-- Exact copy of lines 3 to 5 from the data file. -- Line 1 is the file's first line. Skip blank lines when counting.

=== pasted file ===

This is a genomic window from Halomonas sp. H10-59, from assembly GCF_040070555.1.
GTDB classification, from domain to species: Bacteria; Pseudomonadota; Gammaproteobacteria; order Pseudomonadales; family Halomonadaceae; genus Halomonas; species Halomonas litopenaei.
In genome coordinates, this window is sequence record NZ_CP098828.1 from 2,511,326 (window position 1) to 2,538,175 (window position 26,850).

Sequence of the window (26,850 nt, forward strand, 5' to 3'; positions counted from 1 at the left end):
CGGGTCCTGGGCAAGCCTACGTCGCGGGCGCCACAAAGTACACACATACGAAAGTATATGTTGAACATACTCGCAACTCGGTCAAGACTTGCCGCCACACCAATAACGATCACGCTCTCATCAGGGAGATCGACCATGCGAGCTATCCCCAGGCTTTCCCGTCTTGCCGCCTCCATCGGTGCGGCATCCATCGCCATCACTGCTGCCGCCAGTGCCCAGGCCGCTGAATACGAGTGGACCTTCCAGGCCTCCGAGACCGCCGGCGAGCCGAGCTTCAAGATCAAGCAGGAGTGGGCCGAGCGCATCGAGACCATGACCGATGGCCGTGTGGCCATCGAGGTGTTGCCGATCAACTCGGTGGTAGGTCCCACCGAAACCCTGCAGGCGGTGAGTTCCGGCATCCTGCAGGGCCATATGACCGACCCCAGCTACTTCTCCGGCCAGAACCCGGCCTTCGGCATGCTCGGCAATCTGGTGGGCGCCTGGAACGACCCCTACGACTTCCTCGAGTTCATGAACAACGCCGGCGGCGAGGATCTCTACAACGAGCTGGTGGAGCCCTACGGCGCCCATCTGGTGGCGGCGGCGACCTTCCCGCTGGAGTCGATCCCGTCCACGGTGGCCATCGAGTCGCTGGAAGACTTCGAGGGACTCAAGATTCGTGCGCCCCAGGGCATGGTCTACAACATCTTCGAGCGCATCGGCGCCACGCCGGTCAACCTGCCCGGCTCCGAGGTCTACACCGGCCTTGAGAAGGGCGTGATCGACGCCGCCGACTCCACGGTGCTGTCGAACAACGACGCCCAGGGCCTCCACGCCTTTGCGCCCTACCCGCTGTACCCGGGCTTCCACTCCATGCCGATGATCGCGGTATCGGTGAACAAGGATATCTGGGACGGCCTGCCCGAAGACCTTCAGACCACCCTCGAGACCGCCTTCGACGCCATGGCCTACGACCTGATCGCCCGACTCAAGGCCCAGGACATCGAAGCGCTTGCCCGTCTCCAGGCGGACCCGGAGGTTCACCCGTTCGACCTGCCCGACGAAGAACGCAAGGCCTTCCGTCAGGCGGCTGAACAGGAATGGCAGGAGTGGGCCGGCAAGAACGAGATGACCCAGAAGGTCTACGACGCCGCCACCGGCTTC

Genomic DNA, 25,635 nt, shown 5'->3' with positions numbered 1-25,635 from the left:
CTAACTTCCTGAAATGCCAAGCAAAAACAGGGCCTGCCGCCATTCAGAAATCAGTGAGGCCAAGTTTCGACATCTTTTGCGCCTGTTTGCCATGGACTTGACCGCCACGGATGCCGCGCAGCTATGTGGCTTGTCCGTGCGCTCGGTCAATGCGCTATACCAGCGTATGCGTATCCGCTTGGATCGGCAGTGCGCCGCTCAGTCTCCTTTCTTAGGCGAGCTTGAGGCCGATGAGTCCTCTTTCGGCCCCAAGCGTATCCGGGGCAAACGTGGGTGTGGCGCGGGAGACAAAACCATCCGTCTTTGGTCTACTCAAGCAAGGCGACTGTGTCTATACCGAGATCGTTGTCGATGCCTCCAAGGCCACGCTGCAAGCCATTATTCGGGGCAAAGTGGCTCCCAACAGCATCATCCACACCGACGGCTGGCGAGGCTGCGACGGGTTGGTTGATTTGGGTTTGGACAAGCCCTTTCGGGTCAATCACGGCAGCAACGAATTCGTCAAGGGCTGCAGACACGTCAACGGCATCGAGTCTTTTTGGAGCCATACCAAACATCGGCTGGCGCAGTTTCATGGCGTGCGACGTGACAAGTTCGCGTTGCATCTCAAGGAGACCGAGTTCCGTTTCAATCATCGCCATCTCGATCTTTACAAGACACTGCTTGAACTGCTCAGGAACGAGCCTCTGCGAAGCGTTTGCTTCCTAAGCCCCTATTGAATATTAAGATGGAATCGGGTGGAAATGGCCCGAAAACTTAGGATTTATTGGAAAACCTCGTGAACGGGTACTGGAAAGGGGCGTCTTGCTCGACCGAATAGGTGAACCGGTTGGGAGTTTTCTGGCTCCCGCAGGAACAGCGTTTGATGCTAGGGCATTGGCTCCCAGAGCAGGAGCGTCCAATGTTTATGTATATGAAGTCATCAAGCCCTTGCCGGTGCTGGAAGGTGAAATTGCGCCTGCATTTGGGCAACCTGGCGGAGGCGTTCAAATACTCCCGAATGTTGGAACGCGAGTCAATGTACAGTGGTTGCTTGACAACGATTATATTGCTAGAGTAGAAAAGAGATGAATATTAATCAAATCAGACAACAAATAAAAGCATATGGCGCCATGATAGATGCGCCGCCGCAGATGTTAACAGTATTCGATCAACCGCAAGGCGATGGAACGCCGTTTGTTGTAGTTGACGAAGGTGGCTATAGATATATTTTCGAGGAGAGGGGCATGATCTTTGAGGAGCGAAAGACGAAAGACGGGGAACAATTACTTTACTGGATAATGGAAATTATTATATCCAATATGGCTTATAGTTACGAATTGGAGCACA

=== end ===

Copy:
In genome coordinates, this window is sequence record NZ_CP098828.1 from 2,511,326 (window position 1) to 2,538,175 (window position 26,850).

Sequence of the window (26,850 nt, forward strand, 5' to 3'; positions counted from 1 at the left end):
CGGGTCCTGGGCAAGCCTACGTCGCGGGCGCCACAAAGTACACACATACGAAAGTATATGTTGAACATACTCGCAACTCGGTCAAGACTTGCCGCCACACCAATAACGATCACGCTCTCATCAGGGAGATCGACCATGCGAGCTATCCCCAGGCTTTCCCGTCTTGCCGCCTCCATCGGTGCGGCATCCATCGCCATCACTGCTGCCGCCAGTGCCCAGGCCGCTGAATACGAGTGGACCTTCCAGGCCTCCGAGACCGCCGGCGAGCCGAGCTTCAAGATCAAGCAGGAGTGGGCCGAGCGCATCGAGACCATGACCGATGGCCGTGTGGCCATCGAGGTGTTGCCGATCAACTCGGTGGTAGGTCCCACCGAAACCCTGCAGGCGGTGAGTTCCGGCATCCTGCAGGGCCATATGACCGACCCCAGCTACTTCTCCGGCCAGAACCCGGCCTTCGGCATGCTCGGCAATCTGGTGGGCGCCTGGAACGACCCCTACGACTTCCTCGAGTTCATGAACAACGCCGGCGGCGAGGATCTCTACAACGAGCTGGTGGAGCCCTACGGCGCCCATCTGGTGGCGGCGGCGACCTTCCCGCTGGAGTCGATCCCGTCCACGGTGGCCATCGAGTCGCTGGAAGACTTCGAGGGACTCAAGATTCGTGCGCCCCAGGGCATGGTCTACAACATCTTCGAGCGCATCGGCGCCACGCCGGTCAACCTGCCCGGCTCCGAGGTCTACACCGGCCTTGAGAAGGGCGTGATCGACGCCGCCGACTCCACGGTGCTGTCGAACAACGACGCCCAGGGCCTCCACGCCTTTGCGCCCTACCCGCTGTACCCGGGCTTCCACTCCATGCCGATGATCGCGGTATCGGTGAACAAGGATATCTGGGACGGCCTGCCCGAAGACCTTCAGACCACCCTCGAGACCGCCTTCGACGCCATGGCCTACGACCTGATCGCCCGACTCAAGGCCCAGGACATCGAAGCGCTTGCCCGTCTCCAGGCGGACCCGGAGGTTCACCCGTTCGACCTGCCCGACGAAGAACGCAAGGCCTTCCGTCAGGCGGCTGAACAGGAATGGCAGGAGTGGGCCGGCAAGAACGAGATGACCCAGAAGGTCTACGACGCCGCCACCGGCTTC